What is Post-Concussion Syndrome (PCS)?
Post-Concussion Syndrome, or PCS, is the persistence of concussion symptoms beyond the normal course of recovery. The majority of concussion symptoms will resolve within about two weeks. In cases where symptoms last longer than one or two months, doctors may diagnose Post-Concussion Syndrome. Patients with PCS can experience concussion-like symptoms at rest or in response to too much physical or cognitive activity, often forcing them to withdraw from their usual physical, professional, and social lives.
Pathophysiology of Post-Concussion Syndrome
Debate in the literature exists over which symptoms of postconcussion syndrome are due to organic causes and which have a psychological basis. Researchers have hypothesized that early postconcussion syndrome symptoms are more likely to be organic, whereas PCS symptoms that persist beyond 3 months have a nonorganic, psychological basis. While recent research has shown that psychological factors may be present early, other studies using imaging techniques such as magnetic resonance imaging (MRI), single-photon emission computed tomography (SPECT), and magnetoencephalography (MEG) have demonstrated the presence of organic brain injury in patients with persistent PCS at greater than 1 year after injury.
Neuropsychological assessments have pointed toward an organic basis for some of the symptoms of postconcussion syndrome. Patients with PCS have been found to have cognitive deficits in memory, attention, and learning when compared with controls. A prospective study found impaired eye movements in patients with PCS, as compared to controls, that were both persistent and independent of factors such as depression or intellectual ability. Findings from neuropsychological evaluations demonstrate that symptom severity is not necessarily dependent on neurologic status immediately following injury. However, in other series, the length of LOC or posttraumatic amnesia may be correlated with the probability of developing PCS.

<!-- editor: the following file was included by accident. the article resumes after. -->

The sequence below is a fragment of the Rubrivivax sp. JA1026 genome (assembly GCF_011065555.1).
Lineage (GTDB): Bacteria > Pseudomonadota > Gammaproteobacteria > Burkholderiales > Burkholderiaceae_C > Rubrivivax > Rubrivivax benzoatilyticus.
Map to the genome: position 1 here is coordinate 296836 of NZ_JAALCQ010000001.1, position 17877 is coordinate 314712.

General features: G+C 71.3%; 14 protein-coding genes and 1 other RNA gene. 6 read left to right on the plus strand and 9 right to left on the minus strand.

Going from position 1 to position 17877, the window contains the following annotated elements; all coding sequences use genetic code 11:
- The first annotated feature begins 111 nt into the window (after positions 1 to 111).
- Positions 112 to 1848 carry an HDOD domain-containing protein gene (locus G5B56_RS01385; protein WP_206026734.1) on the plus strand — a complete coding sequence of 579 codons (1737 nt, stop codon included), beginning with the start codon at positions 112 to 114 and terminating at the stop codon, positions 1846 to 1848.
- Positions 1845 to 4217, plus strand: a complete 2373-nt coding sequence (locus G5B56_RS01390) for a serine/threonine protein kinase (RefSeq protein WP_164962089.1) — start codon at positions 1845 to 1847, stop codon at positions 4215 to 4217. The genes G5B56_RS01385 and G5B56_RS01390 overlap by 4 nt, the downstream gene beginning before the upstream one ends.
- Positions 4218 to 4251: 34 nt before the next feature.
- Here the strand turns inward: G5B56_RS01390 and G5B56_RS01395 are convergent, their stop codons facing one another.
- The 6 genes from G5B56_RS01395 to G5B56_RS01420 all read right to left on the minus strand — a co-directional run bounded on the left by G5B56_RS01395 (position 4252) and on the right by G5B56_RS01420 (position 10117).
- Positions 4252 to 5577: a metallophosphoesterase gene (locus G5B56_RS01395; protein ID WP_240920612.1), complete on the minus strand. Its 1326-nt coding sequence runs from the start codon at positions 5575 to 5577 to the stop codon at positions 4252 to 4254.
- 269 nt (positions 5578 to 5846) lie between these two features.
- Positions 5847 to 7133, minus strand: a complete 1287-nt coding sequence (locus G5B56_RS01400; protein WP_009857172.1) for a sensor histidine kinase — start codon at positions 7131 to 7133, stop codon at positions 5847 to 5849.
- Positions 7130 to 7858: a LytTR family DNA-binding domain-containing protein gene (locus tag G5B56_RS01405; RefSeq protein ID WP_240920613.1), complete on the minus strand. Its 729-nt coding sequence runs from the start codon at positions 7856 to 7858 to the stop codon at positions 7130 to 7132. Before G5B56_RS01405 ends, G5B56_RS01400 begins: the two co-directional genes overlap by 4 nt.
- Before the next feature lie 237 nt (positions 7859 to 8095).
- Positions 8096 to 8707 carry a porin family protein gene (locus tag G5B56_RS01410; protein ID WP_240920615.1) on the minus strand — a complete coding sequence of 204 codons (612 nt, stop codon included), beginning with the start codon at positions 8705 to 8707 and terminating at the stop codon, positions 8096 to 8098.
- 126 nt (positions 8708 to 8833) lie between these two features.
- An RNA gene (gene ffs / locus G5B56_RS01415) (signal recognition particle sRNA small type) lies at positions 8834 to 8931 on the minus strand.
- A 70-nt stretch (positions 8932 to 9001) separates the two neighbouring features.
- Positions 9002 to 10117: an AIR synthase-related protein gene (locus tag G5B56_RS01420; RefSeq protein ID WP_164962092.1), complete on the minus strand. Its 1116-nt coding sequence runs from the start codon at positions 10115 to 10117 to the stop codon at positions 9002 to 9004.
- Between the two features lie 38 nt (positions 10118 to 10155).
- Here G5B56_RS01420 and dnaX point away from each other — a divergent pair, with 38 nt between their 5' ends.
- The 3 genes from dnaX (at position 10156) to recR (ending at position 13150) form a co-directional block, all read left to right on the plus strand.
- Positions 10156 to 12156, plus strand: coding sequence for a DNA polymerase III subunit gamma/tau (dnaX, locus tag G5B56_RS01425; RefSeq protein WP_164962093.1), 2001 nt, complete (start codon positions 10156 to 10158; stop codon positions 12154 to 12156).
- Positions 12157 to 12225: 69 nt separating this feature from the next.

Some studies have found certain characteristics such as female sex, noise sensitivity, and anxiety predict development of symptoms. Another study found a simple test in the ED of immediate and delayed memory for 5 words and a VAS for acute headache provided an 80% sensitivity and 76% specificity for the development of PCS. In addition, another study found that higher educational levels, along with mild symptoms and no extracranial symptoms predicted a low likelihood of significant dysfunction from PCS.
What causes Post-Concussion Syndrome?
Concussions can occur in a variety of scenarios, including:
- Following a fall
- Being involved in car accident
- Being violently assaulted
- Experiencing a blow to the head during impact sports, particularly boxing and football
It isn’t known why some people develop PCS and others don’t.
The severity of the concussion or TBI plays no role in the likelihood of developing PCS.
Risk factors of Post-Concussion Syndrome
Risk factors for developing persistent post-concussive symptoms include:
- Age – Studies have found increasing age to be a risk factor for persistent post-concussive symptoms.
- Sex – Women are more likely to be diagnosed with persistent post-concussive symptoms, but this may be because women are generally more likely to seek medical care.